“The week flew by filled with singing and dancing lessons sandwiched between preparations for my screen test, Accent on Youth, with various contract actors playing my leading men.

“Finally the moment of truth — June 12th — arrived. I felt like a debutante as I dressed for my first Hollywood black tie party given by the famous Lady and Sir Charles Mendl.

Arlene’s memory of the evening: 

Wouldn’t you know that the zipper on my beautiful gown got stuck between my waist and shoulder blades and no matter how hard I pulled and tugged it wouldn’t budge.  At that same moment, I was being called for by Russell Armes, one of the actors under contract to Warner’s. 

Russell was tall and handsome and had been especially helpful in preparing me for my screen test, so I had invited him to escort me to this very special night, and he graciously accepted.  

But could I ask him to zip me up when we’d just met last week and this was our first date?  

Guess I’d have to. Couldn’t be late for this momentous occasion.  

Arlene Dahl arrives. (Photo by Earl Leaf/Michael Ochs Archives/Getty Images).

I grabbed my white stole and filled my evening bag with a compact, lipstick, comb and my Mother’s white lace handkerchief and some ‘mad money’ just in case.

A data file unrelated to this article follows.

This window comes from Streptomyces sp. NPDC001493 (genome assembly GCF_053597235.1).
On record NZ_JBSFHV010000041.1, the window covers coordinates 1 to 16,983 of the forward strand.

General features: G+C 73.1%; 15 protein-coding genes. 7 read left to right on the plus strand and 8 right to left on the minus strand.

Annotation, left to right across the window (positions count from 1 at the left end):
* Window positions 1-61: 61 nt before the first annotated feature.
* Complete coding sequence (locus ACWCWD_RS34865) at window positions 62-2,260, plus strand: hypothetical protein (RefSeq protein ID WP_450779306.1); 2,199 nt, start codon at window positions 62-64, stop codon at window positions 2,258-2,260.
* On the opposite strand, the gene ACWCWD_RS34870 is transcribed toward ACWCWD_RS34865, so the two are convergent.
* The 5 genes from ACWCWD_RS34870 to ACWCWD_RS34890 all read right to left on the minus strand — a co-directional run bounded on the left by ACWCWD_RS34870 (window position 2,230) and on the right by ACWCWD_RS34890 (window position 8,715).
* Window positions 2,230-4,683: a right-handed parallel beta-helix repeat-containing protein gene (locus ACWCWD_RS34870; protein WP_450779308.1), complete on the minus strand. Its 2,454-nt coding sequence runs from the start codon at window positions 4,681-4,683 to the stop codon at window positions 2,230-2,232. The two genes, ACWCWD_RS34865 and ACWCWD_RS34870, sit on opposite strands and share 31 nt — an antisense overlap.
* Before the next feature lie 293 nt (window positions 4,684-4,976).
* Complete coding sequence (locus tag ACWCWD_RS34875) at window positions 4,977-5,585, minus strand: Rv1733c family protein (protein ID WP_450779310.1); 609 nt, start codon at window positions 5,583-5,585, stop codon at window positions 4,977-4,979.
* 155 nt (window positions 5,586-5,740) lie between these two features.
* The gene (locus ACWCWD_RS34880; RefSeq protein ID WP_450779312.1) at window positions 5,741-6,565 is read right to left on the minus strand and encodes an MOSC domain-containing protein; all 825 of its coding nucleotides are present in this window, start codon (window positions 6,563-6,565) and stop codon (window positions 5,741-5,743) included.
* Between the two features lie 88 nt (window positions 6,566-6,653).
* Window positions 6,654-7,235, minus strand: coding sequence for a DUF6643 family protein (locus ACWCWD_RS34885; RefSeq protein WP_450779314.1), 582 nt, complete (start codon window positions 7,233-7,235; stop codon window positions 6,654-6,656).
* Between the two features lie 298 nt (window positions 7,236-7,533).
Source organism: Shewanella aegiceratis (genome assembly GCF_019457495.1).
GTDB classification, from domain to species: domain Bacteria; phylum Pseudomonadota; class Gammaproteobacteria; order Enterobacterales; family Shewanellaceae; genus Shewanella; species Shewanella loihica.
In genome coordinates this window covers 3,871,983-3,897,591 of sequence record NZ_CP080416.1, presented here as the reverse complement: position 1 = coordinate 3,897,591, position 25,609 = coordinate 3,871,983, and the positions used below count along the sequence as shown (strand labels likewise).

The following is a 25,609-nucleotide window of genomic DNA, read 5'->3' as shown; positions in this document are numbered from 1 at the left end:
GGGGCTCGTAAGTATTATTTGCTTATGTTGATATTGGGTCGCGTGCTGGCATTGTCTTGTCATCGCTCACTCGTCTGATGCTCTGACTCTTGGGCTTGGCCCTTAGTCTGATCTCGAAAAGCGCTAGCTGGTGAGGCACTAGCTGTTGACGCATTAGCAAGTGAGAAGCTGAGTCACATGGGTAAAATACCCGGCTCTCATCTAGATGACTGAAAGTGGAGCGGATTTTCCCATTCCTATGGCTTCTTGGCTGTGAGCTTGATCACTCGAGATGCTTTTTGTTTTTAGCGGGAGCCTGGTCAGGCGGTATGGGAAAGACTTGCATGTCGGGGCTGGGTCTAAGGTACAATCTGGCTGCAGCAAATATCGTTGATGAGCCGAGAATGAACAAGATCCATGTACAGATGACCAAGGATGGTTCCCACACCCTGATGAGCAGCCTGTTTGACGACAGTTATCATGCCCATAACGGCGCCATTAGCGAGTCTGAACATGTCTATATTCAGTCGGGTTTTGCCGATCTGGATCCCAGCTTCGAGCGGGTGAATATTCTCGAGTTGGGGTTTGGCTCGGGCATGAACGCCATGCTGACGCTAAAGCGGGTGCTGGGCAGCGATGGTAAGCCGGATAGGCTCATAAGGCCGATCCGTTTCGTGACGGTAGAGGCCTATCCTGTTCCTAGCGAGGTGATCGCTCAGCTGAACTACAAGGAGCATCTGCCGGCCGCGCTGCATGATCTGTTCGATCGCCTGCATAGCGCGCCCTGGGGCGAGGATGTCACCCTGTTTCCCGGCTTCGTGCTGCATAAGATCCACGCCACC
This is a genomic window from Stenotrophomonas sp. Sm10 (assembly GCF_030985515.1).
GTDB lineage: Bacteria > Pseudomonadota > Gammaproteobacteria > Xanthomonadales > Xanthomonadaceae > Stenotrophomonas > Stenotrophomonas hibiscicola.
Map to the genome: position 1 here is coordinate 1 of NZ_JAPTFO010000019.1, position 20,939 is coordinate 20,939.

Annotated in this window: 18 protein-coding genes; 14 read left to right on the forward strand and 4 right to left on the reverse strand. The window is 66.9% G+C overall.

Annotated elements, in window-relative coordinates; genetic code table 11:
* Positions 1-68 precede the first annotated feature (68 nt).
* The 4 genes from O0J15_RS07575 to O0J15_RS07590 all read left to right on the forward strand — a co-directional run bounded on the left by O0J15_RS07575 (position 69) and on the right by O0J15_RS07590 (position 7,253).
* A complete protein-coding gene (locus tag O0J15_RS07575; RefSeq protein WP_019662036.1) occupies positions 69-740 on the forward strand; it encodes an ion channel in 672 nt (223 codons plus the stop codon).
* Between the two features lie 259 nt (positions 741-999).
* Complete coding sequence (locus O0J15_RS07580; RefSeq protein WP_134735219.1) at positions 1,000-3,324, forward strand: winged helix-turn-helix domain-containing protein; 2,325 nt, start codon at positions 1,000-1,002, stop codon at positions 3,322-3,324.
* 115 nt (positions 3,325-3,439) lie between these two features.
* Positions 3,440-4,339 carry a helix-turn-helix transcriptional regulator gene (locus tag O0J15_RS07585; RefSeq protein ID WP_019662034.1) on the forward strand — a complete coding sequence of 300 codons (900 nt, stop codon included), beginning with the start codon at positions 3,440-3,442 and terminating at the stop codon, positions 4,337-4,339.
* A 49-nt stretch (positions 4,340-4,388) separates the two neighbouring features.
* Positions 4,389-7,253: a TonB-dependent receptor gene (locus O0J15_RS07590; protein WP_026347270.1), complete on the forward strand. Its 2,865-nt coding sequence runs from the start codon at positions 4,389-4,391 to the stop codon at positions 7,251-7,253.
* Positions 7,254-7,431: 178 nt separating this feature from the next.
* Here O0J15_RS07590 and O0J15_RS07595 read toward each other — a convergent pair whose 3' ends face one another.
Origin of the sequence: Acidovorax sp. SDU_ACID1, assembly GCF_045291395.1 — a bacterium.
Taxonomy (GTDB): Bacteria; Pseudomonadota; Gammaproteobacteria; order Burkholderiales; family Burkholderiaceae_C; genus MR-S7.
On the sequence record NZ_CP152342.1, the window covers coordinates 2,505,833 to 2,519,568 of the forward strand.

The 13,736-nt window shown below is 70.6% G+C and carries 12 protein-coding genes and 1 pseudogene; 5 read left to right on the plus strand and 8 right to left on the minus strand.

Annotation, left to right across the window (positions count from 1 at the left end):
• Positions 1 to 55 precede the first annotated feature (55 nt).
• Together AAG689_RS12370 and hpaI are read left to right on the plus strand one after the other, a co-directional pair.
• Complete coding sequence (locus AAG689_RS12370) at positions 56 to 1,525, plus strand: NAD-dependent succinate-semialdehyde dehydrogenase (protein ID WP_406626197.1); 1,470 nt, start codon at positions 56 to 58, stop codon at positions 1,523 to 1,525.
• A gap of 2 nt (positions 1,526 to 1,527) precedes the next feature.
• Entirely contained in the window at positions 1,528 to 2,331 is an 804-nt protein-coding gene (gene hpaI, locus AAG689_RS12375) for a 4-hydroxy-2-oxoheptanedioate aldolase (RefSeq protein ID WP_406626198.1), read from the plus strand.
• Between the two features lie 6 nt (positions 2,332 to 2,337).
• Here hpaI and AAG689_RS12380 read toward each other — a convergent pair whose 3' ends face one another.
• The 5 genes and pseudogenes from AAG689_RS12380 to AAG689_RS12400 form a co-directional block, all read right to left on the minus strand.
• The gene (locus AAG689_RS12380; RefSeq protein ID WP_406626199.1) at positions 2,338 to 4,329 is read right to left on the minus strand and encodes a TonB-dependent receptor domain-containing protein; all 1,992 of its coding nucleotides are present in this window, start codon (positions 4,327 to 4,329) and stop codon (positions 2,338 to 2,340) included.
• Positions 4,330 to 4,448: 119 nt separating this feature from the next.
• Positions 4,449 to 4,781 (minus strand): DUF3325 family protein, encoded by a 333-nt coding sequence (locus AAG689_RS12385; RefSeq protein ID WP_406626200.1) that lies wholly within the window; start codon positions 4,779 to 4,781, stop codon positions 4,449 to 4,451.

As I was checking my hair and make-up in the hall mirror, the doorbell rang and Russell appeared looking very much the leading man. He made fast work of my zipper and we were off.  I felt like Cinderella going to the ball. Russell was my Prince Charming and Elsie was my fairy Godmother.

When we arrived at the Mendl’s John, the butler, had a big smile of approval on his face as he opened the door for us and took my stole. Suddenly, Sir Charles was at my side and led us both into the drawing room to see Elsie and meet the other guests. I felt like Alice in Wonderland.

We were surrounded by Hollywood royalty, the biggest names in Hollywood. Sir Charles introduced me as “the next big Hollywood star” which embarrassed me considerably as I gazed into the eyes of Clark Gable, Joan Fontaine, Fred Astaire, Reginald Gardner and his beautiful wife, Nadia. Suddenly standing before me was Joan Crawford.

The arch looking from the drawing room towards the tented bar at “After All.“

I couldn’t breathe. I managed to stammer, “Oh Miss Crawford, you are my mother’s favorite actress!”